Research and research interests
Currently ongoing projects
1) Rodent grazing effects on sub-arctic plant communities and plant-soil interactions,
2) Identifying rodent species from single fecal pellets using near-infrared reflectance spectoscopy (NIRS),
3) Habitat specificity of and within-landscape patterns in rodent population dynamics and predator-rodent-plant interactions.
Impact of grey-sided voles on tundra plant communities and soil processes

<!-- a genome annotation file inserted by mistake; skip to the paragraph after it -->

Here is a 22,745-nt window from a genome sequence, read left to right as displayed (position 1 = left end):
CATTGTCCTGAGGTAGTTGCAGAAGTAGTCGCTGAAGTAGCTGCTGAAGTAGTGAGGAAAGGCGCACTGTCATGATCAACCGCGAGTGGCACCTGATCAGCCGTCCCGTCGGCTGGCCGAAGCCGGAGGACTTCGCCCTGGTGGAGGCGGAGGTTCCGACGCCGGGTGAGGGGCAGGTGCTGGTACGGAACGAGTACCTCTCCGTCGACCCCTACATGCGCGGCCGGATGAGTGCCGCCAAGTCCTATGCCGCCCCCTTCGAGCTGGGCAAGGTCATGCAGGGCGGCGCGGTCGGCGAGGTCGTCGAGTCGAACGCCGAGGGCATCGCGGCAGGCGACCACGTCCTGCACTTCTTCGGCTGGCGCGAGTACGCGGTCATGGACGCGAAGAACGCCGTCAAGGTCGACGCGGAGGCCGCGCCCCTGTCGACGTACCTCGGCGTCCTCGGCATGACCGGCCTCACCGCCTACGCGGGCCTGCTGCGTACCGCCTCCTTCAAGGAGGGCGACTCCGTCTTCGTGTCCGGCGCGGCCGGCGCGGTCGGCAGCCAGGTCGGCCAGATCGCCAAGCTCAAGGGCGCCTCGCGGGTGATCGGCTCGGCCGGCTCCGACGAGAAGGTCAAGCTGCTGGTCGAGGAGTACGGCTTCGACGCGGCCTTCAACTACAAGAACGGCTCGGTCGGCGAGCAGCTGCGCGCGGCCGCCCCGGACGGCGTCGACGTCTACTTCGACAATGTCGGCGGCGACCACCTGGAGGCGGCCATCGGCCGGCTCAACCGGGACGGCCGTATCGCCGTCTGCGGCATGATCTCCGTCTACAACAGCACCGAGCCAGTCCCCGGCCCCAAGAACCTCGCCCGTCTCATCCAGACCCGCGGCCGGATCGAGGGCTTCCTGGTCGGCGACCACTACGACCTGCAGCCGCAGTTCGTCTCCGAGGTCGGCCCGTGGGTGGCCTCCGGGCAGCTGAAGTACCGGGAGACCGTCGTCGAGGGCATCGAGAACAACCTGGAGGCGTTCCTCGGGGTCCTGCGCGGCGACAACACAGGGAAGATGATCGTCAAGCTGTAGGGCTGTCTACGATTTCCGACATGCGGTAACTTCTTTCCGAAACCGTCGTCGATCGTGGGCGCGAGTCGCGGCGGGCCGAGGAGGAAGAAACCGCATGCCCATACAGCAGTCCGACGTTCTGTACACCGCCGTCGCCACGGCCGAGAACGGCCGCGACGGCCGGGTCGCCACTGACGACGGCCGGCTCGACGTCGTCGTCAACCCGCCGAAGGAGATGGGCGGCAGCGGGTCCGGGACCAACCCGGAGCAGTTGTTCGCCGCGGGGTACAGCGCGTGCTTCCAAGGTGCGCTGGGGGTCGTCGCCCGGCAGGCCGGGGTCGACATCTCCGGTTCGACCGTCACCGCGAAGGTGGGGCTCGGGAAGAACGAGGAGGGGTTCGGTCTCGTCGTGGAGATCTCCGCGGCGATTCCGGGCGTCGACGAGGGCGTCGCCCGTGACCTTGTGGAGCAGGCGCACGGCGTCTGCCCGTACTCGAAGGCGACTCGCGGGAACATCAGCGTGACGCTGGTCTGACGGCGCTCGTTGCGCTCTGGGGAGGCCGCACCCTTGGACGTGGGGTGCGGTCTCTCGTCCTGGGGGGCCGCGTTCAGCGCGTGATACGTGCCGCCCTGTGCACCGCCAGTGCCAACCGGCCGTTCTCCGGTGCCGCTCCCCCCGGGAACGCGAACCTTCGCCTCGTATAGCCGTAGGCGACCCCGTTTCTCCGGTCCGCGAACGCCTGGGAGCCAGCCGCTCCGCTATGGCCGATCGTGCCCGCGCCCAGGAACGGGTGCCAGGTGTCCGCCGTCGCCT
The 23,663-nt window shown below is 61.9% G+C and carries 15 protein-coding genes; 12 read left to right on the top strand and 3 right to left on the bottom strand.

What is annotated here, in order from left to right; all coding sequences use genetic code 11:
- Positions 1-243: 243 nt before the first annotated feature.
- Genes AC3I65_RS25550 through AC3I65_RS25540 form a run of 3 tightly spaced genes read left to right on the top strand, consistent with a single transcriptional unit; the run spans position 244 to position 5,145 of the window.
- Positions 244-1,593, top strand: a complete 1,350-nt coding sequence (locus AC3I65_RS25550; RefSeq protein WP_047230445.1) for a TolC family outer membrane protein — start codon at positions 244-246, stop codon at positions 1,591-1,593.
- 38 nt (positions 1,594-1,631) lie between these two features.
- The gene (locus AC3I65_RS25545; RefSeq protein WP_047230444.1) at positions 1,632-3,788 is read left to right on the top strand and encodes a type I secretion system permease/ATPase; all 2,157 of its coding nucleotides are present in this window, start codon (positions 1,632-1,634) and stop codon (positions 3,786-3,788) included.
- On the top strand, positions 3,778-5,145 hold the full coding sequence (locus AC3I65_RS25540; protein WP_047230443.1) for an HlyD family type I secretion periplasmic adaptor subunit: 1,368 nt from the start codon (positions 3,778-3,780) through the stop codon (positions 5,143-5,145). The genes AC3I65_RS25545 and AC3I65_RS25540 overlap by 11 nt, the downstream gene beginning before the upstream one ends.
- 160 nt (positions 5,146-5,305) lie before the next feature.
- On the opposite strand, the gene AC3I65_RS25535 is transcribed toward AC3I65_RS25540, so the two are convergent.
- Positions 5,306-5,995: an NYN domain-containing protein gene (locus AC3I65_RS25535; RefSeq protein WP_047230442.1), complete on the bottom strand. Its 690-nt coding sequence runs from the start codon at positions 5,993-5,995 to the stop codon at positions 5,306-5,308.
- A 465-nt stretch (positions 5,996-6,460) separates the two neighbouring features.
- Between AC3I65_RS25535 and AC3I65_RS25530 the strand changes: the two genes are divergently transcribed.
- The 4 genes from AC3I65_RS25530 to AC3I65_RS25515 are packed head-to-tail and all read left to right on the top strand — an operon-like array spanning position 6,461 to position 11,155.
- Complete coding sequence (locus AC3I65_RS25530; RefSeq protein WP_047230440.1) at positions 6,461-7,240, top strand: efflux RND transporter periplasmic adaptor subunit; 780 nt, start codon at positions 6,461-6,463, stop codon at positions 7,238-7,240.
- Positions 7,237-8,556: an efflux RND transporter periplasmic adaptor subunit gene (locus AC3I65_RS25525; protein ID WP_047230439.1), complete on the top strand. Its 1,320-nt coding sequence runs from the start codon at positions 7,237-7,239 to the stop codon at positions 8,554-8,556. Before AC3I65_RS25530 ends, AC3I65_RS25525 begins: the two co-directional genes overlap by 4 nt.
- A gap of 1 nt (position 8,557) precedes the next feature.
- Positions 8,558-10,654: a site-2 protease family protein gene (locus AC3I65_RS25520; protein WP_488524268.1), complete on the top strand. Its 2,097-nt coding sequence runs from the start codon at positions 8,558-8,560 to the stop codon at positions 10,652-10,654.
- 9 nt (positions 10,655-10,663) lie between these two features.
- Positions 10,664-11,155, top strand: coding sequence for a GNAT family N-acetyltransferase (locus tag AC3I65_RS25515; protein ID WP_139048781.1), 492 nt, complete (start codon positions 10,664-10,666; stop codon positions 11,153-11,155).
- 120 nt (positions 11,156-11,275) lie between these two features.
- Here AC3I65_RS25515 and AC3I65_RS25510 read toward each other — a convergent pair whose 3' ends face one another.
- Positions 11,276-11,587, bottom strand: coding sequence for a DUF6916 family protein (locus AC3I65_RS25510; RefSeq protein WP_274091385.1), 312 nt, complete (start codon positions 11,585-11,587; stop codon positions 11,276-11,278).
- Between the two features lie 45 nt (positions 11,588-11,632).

Small rodents can have profound effects on plant communities in terms of biomass and species composition. Owing to a combination of direct (feces and urine deposition, burrowing) and indirect mechanisms (e.g. changes in plant litter quantity and quality), above-ground grazing can affect below ground processes, such as soil nutrient levels, soil organic matter content and decomposition rates in different and often context-specific ways. In turm, changes in e.g. soil nutrient levels modulate the growing environment for plants and ultimately forage availabilty of rodents, and thus herbivory effects on soils can circle back to the above-ground system. In this context I’m studying how grey-sided vole (Myodes rufocanus) grazing affects plant community composition in mesic sub-arctic habitats, how this in turn affects some key soil properties, and how selectivity of grazing mediates responses of plants and soil. The project is based on a long term (10yr) food web manipulation experiment at lake Iesjavri, Finnmark, Northern Norway.
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